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NIGERIA: Association of Licensed Mobile Payments Operators pleads with CBN to reverse remittance policy

Members of the Association of Licensed Mobile Payments Operators (ALMPO) is appealing to the CBN to change its policy directive on payment of diaspora remittances.

ALMPO members want the central bank to reverse the policy that requires banks to make payments in dollars allowing them to pay in naira, claiming that it limits the number of Nigerians that can access the funds. This is according to a report by the News Agency of Nigeria (NAN) which cited comments from the Chairman of ALMPO, Mr. Jay Alabrabra.

On December 16th, the Central Bank of Nigeria (CBN) issued additional guidelines for diaspora remittances in the country citing infractions of its previous circular.  It blamed mobile payment operators for flouting its directives for operators to pay remittances in dollars accusing them of paying in naira.

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All MMOs are required to immediately disable wallets from receipt of funds from IMTOs.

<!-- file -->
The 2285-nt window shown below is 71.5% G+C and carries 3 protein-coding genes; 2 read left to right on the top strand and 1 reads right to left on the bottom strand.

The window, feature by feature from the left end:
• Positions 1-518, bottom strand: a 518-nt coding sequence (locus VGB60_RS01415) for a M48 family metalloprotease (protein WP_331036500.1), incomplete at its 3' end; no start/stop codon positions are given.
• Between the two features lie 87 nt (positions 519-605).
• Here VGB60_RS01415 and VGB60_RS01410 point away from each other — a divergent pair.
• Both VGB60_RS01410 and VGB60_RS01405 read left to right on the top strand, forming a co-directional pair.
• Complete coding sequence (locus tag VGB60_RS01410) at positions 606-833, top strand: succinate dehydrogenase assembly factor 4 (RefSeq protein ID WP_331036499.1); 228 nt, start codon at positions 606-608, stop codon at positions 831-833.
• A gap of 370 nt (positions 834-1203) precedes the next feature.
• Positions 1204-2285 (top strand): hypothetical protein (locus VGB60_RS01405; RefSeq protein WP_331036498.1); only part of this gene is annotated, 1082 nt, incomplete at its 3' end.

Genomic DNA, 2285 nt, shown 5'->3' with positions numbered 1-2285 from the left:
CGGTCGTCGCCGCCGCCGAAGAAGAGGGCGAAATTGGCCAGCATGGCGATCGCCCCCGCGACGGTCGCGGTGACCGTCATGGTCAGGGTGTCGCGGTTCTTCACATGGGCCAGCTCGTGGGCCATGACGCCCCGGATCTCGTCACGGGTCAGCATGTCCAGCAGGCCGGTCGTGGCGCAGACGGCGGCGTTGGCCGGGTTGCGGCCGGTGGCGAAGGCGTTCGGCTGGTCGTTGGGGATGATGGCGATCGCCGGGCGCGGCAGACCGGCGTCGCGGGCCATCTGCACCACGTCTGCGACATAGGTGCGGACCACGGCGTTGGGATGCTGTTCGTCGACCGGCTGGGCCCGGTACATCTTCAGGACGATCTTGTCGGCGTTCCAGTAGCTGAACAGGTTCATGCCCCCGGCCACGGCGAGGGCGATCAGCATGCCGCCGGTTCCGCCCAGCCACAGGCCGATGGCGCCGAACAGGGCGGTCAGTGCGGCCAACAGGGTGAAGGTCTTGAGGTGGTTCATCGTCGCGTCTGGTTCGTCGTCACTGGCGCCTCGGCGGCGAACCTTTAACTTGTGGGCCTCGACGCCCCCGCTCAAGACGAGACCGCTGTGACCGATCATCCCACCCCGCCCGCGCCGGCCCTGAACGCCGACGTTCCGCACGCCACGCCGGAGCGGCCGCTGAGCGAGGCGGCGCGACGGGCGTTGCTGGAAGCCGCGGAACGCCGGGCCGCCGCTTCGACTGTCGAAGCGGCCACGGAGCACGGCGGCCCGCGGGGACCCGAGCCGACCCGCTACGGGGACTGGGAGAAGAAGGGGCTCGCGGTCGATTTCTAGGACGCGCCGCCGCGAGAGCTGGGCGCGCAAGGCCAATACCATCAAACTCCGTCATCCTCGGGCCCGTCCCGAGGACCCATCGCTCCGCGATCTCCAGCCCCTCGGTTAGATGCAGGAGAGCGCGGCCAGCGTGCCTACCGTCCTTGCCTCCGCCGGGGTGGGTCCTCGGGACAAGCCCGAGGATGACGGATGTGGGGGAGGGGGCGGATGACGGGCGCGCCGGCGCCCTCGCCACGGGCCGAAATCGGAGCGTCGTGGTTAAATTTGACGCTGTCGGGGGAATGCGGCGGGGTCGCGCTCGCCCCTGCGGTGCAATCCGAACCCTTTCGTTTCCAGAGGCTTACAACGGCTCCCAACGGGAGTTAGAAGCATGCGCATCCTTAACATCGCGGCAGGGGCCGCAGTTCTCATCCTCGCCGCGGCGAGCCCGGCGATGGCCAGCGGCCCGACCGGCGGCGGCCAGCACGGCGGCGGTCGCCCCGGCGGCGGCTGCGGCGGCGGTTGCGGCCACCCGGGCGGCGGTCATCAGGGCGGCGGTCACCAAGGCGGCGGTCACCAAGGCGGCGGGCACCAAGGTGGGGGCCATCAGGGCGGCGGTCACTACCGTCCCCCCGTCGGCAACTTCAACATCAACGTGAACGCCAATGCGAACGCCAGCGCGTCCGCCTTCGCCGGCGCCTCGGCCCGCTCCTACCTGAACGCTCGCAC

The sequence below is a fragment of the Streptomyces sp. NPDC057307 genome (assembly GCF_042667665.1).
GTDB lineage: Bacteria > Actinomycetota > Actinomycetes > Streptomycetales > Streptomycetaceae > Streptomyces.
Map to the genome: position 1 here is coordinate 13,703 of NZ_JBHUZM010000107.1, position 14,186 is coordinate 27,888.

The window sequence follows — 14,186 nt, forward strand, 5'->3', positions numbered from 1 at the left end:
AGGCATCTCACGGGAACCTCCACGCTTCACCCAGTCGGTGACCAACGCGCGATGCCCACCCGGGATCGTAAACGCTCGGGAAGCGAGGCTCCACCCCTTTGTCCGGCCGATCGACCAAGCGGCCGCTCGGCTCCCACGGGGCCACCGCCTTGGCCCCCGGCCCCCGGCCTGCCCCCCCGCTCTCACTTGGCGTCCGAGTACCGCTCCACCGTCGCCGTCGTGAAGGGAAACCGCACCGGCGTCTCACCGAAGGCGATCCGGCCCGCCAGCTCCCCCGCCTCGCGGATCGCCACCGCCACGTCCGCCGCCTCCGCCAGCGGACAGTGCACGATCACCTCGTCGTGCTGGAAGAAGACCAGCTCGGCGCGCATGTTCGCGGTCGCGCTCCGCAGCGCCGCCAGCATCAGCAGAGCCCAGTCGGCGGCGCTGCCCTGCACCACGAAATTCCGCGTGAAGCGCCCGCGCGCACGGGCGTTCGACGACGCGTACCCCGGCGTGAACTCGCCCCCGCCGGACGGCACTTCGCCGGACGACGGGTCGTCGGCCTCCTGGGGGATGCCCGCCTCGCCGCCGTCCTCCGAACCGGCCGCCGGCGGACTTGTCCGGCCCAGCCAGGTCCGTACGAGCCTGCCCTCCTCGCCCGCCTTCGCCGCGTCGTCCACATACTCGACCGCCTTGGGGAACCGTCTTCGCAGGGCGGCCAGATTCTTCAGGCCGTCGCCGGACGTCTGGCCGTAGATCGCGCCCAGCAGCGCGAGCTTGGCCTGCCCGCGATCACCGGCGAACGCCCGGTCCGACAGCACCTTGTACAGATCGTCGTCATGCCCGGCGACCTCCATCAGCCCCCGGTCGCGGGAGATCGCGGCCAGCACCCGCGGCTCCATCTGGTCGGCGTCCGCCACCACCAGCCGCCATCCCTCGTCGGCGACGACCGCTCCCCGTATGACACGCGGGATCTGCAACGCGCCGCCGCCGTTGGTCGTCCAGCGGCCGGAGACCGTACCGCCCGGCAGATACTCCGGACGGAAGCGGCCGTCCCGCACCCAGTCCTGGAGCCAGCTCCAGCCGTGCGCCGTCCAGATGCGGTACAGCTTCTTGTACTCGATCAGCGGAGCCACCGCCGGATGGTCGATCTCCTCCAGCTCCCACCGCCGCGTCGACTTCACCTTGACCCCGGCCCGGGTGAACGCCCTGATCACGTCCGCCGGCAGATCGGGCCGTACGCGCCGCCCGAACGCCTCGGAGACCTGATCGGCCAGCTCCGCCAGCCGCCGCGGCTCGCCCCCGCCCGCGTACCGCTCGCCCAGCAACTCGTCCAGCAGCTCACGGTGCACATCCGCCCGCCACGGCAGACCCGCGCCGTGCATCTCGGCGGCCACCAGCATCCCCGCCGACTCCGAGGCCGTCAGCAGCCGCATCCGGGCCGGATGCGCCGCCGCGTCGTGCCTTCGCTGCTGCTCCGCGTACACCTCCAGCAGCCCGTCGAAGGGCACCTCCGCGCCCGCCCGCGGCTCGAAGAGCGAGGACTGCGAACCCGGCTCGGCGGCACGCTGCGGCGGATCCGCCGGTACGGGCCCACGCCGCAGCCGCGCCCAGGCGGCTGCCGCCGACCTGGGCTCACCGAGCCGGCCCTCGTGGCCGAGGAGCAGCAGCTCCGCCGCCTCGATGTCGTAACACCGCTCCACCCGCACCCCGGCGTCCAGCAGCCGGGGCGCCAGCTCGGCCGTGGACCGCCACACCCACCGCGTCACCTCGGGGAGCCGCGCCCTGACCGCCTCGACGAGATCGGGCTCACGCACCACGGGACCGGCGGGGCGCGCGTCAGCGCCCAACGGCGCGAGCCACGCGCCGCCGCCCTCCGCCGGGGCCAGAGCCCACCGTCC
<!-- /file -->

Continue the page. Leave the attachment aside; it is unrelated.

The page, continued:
• Payment service providers are directed to cease integrating their systems with IMTOs going forward and must prevent the comingling of remittances with other legitimate transactions.

On November 30th the CBN stated that beneficiaries of Diaspora Remittances through International Money Transfer Operators (IMTOs) shall henceforth receive such inflows in foreign currency (US Dollars) through the designated bank of their choice.

The plea by money transfer operators suggests that the new CBN policy may have severely dented a major source of revenue for its members.

  • Apart from instructing them to not pay in naira, the decision shuts out any potential margin they may have made from forex exchanges.
  • Thus restricting their revenue to only commissions on transfers. They have also been told to disable wallets and directed to cease integrating their systems with IMTOs.

Nigeria In Focus:

Population: 206.6 million (Compared to South Africa's 59.6 million)

GDP: $504.57 billion (Compared to South Africa's $369.85 billion)

GDP Per Capita: $2,465 (Compared to South Africa's $6,193)